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11/03/24: Hicks: DOD plans to invest about $1B into Replicator initiative in 2024-2025 time frame

The stated goal of Replicator is to deliver thousands of relatively low-cost, “attritable” autonomous systems across multiple domains in 18 to 24 months to help the Pentagon counter China’s military buildup.




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The Pentagon aims to spend about $1 billion total in fiscal 2024-2025 on its Replicator initiative, Deputy Defense Secretary Kathleen Hicks revealed Monday.


The stated goal of Replicator, which Hicks announced last year, is to deliver thousands of relatively low-cost, “attritable” autonomous systems across multiple domains in 18 to 24 months to help the Pentagon counter China’s military buildup.

“The initiative focuses on creating on-ramps for new capabilities, systems and commercial partners that fill both operational and scaling gaps with available resources,” according to fiscal 2025 budget documents released Monday. “The Components [of the Department of Defense] have been asked to prioritize Replicator capabilities and systems given the relevant operational need.”


The Silicon Valley-headquartered Defense Innovation Unit is also supporting the effort.


Replicator is not a standalone program of record with its own budget line, officials have noted, but various programs across the Defense Department that do have their own funding lines will fall under the umbrella of the initiative — which aims to give a boost to technologies that are already in the works so they can be fielded faster or in larger quantities than they would otherwise if they weren’t given special attention.


Hicks has selected a handful of capabilities for the first increment, and the services have been developing plans for delivering specific systems to meet those needs.


“The level of … spending to think about in Replicator in FY ‘24 is around $500 million, and in FY ‘25 is around $500 million. That’s sort of the sum total of what we anticipate. This is a pathfinder. It’s largely about reducing barriers inside our system in a process that the Vice Chairman [of the Joint Chiefs of Staff Adm. Christopher Grady] and I run. But obviously, there are dollars associated with getting the actual thousands on the 18-to-24-month timeline out the door. It is my fervent view that follow-on to that is a significant investment potential that is not about Replicator, that is about what the services are going to be able to do on autonomy once we’re able to lower those barriers through that initial investment,” Hicks said Monday during a press briefing on the budget at the Pentagon.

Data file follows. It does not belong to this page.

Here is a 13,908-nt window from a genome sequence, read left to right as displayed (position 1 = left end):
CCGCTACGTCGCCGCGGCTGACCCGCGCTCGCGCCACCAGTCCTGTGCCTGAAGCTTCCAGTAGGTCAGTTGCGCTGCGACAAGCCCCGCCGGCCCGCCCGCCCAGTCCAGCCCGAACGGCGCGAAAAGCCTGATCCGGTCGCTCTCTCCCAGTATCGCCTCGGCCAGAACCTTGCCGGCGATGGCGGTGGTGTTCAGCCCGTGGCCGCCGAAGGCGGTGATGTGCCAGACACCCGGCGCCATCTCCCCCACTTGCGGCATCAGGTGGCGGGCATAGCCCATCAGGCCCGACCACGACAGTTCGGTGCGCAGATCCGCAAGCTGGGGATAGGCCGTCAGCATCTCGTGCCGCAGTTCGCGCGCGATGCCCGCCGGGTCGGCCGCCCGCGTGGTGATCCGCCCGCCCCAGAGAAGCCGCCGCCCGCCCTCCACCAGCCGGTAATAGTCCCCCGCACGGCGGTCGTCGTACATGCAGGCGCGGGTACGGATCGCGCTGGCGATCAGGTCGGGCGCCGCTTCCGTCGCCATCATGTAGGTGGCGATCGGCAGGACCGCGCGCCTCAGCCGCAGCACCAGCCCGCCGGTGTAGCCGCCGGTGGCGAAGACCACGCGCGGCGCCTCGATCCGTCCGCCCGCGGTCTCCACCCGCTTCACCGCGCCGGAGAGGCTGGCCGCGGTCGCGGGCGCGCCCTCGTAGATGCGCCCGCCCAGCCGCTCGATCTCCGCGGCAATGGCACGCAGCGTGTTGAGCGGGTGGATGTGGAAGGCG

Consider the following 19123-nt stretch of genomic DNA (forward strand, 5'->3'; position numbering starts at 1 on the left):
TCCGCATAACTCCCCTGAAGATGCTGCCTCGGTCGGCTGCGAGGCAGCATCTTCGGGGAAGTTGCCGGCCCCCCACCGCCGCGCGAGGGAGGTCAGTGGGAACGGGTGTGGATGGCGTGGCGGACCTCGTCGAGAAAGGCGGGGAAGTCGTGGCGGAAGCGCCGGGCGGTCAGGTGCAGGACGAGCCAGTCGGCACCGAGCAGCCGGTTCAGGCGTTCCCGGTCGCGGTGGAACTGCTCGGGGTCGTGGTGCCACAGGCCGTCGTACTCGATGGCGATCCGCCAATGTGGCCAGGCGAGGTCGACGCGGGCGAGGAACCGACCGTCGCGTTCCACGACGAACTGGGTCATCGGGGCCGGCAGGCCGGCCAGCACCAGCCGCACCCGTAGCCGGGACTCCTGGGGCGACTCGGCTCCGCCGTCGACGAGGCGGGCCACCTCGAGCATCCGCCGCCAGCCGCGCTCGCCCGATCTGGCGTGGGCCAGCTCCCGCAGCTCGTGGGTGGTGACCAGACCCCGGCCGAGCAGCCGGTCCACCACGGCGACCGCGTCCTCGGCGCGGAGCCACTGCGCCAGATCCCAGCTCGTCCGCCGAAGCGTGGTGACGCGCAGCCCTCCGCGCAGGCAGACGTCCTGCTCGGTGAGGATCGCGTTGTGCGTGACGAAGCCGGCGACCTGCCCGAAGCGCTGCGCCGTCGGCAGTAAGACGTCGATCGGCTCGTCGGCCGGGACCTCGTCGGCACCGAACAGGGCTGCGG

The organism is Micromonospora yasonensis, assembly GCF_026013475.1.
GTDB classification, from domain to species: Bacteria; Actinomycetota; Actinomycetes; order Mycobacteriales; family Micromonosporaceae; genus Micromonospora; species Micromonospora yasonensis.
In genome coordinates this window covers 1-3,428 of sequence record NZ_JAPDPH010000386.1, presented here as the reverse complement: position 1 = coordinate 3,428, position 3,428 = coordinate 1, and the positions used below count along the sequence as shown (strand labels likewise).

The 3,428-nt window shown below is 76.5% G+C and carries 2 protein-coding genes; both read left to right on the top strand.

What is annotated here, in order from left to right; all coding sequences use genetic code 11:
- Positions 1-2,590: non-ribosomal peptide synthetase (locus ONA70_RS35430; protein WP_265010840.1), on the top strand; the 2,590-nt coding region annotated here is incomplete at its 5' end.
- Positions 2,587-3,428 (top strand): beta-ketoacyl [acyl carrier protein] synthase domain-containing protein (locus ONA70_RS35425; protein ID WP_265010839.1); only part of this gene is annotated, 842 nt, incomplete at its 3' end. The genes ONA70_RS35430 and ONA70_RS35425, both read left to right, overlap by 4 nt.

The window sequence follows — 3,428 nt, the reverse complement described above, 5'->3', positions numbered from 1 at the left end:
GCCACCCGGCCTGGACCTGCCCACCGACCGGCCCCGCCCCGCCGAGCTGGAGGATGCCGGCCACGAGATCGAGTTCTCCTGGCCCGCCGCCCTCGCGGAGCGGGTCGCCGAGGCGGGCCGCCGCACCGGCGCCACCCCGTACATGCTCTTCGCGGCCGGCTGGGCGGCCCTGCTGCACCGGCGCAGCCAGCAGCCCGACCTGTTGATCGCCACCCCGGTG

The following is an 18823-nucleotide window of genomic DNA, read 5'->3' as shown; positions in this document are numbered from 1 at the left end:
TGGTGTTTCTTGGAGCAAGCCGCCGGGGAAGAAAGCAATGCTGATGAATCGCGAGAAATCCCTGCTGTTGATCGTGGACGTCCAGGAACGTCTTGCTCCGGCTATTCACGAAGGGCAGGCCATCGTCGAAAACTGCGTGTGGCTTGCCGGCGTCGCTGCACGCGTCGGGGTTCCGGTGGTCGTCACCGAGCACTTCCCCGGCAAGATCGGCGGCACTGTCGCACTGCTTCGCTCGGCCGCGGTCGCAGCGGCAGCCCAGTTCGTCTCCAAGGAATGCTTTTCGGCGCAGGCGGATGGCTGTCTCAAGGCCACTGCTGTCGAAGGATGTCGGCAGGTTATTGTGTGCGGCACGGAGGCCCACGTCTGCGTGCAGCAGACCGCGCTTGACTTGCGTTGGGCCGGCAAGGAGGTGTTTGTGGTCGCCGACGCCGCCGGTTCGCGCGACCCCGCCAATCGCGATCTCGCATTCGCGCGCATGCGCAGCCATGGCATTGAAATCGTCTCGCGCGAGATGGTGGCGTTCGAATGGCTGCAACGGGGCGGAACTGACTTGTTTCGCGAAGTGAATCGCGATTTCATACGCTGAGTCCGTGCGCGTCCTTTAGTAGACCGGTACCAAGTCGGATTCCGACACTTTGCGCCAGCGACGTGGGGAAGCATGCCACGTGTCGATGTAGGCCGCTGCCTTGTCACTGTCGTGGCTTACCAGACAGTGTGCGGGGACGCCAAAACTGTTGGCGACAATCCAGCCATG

The Defense Department aims to work with Congress to get the funding.


“A reprogramming is a possible solution in FY ’24 — the year that we’re halfway through. [Reprogramming] should not be necessary in ‘25 because we’re proposing it in the budget. Our first hope for FY ’24 — and the deputy has personally engaged with the [congressional] committees on this — is that they will work with us to put some funding in the appropriations conference that we hope to see in two weeks, and therefore a reprogramming would be moot because the funding would be done in in that bill. So step one is to see were they able to get that in there and is the bill able to get to the president’s desk — and then if it is not, then … reprogramming will have to be the approach,” Pentagon Comptroller Michael McCord told reporters.


At the direction of Hicks, Pentagon officials have been tight-lipped about which specific systems are part of Replicator.

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